Saturday, 7 August 2010

DIY solar panels

I've been keen to explore the urban myth that solar panels are currently far too expensive to install - with 'payback' time running in to years before set up costs are recuperated - plus, the commonly accepted notion that solar technology is currently insufficient enough to provide suitable power for a standard home. I wondered what the parameters were with regards the definition of 'not powerful enough' and 'standard home. Personally, I dont have a television, or an abundance of electrical appliances in my home, yet I have friends with various configurations of power need and consumption. So, I've decided to attempt the making of a solar panel and to go through the various stages of construction and integration, mostly as a learning exercise, but also in an attempt to reduce my own consumption and gain an awareness of actual power usage versus power generation! This is my attempt to 'build your own'. I'm sharing links and information as I find it, to aid any others who may want to attempt this.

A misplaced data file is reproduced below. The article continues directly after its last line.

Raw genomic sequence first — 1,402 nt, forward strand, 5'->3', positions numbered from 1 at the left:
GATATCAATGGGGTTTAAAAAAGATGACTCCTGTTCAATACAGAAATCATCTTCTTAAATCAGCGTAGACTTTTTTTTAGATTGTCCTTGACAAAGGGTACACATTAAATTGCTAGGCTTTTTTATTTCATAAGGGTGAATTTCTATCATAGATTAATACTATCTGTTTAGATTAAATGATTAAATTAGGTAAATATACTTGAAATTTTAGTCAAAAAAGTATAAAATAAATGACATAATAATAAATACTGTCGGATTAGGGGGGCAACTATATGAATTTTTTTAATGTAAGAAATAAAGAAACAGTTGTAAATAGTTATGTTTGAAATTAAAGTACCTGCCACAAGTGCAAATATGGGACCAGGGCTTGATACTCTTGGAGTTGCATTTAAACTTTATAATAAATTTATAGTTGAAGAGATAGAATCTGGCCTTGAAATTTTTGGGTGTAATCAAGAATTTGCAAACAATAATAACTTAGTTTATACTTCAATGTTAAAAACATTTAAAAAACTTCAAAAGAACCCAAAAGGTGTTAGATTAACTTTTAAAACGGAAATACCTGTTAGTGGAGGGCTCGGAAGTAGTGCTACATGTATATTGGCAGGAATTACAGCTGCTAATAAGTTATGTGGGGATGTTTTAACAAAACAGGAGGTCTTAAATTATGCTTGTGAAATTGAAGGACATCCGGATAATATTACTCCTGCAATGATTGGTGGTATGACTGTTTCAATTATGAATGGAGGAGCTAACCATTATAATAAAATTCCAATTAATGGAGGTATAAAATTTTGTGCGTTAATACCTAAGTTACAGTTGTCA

This video from green power science is fairly interesting as a starter teaser, with information to follow up around the three main types of solar panels: Amorphous, Mono Crystal and Poly Crystal. Each having its own pros and cons.

The math (based on the poly crystal) which are approx 0.5 watt, so to charge a 12 volt battery, approx 36 of these panels need to be linked (soldered).

Another series of fantastic videos by mixcatcom on youtube part 1 and part 2 and part 3

More info
blocking diodes
solar cells kits in uk
tabbing tape + bus wire in uk
soldering iron